Kazakhstan's new Environmental Code enables greater public involvement
Kazakh President Kassym-Jomart Tokayev signed a decree on January 2 adopting the new environmental code meant to improve Kazakhstan’s environmental standards, reduce emissions and prevent adverse environmental damage.
“There is a strong focus on the public and their involvement in decision making. What does it mean? The document has a concept of strategic ecological planning. First, ecological matters will be taken into account in developing a strategy. Secondly, there were previously public hearings. Now, the document envisions all procedures for that,” said Solovyeva in an interview.
The new document considers all drawbacks of the previous code. It also goes in line with Kazakhstan’s concept of listening state.
“What concerns citizens of Kazakhstan - environment, emissions, air pollution and air quality. The environmental code offers, first of all, an automated system of recording these emissions that will be included into an interactive map available to each citizen. One thing is stating the fact, but another is trying to address it. The concept of best available technologies (BATs) helps doing so,” said Solovyeva.
Industrial enterprises will undergo a technological audit to be offered BATs, widely used in the European countries, to produce fewer emissions.
BATs are characterized by using low waste technology and less hazardous materials, promoting waste reduction and waste processing as well as incorporating breakthrough technologies.
Kazakhstan’s 50 largest companies that account for 80 percent of emissions are expected to transition to BATs by 2025.
“There was resistance from businesses concerning BATs because they said it incurs big expenditures. In terms of technological process, there are certain areas that have higher emissions, and changing them will be based on these BAT technologies. Businesses formulate plans on how they will reduce emissions, and the environmental control will monitor the implementation of responsibilities undertaken by companies,” she said.
The new code also includes the ‘polluter pays and fixes’ principle, which controls emissions produced by large companies and imposes fines and responsibility for environmental damage.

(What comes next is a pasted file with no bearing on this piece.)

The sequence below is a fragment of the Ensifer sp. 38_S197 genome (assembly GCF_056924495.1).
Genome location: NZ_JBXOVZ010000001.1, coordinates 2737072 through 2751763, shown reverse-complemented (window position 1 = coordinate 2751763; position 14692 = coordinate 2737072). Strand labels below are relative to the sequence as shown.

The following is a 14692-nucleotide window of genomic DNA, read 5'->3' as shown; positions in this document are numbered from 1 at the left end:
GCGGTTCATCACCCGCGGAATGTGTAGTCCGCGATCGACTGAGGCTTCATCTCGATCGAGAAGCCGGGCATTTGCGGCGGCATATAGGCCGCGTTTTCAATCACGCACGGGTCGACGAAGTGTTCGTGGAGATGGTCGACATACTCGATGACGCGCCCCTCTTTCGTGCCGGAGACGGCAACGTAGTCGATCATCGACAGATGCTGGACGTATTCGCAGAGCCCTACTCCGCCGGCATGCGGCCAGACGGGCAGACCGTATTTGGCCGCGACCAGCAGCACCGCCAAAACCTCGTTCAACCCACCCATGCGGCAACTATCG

Local executive bodies will also have to allocate the revenues collected from fines to reduce emissions.
To reduce waste accumulation, the document introduces waste-to-energy (WtE) technology. Annually, more than 5 million tonnes of solid waste are produced in Kazakhstan.
“The introduction of a unified operator that will separate waste. There are incentive mechanisms to build plants that will process it (waste),” said Solovyeva.
The new measure can allow decreasing the waste accumulation by 30 percent by 2025.
According to Solovyeva, the new code puts greater focus on educating the younger generation to show care and empathic behavior to the environment.
The need for a new environmental legislation has long been on the national agenda. In his address to the nation in September 2020, Kazakh President instructed the government to prepare the new environmental code by the end of 2020. It was adopted by the Kazakh Parliament on December 21, 2020.
Speaking at a press briefing following the signing of the document by the head of the state, Kazakh Minister of Ecology, Geology and Natural Resources Magzum Mirzagaliyev said it took two years to develop the document that takes into account the experience of the Organisation for Economic Co-operation and Development (OECD) countries.
“This is a major document and it was very thoroughly discussed. There were difficulties, because we needed to balance environmental and economic interests. We understand the desire of the citizens to improve the environmental situation as soon as possible, but it will not happen immediately, but several years. Significant technical and technological systemic changes are needed,” he said then.
The ministry is now developing a concept on economic decarbonization. Kazakhstan committed to reach zero carbon neutrality by 2060. The new concept is expected to be adopted in June this year.